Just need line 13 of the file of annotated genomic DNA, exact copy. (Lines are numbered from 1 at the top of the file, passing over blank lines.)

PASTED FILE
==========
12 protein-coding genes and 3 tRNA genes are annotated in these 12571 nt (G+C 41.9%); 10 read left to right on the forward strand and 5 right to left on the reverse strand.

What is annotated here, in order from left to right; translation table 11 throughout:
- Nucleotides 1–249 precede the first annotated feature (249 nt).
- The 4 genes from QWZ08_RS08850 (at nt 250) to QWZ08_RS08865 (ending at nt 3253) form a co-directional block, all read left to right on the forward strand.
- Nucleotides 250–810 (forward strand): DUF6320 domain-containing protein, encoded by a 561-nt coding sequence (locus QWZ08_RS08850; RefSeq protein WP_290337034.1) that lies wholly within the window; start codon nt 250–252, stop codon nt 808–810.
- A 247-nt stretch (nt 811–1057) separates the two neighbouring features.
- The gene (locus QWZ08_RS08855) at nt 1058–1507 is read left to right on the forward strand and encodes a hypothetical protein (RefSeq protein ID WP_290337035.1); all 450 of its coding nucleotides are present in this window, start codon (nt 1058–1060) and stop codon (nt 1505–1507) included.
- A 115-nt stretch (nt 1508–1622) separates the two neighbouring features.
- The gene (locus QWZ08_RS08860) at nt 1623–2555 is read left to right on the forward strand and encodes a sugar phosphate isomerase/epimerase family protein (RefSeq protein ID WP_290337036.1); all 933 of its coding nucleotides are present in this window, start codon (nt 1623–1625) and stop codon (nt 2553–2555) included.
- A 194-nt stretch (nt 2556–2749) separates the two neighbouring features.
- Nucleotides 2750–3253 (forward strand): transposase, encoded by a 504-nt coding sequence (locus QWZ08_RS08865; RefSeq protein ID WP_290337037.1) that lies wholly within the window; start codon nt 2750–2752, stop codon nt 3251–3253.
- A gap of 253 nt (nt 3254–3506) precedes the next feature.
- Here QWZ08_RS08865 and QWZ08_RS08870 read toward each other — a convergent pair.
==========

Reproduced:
- Here QWZ08_RS08865 and QWZ08_RS08870 read toward each other — a convergent pair.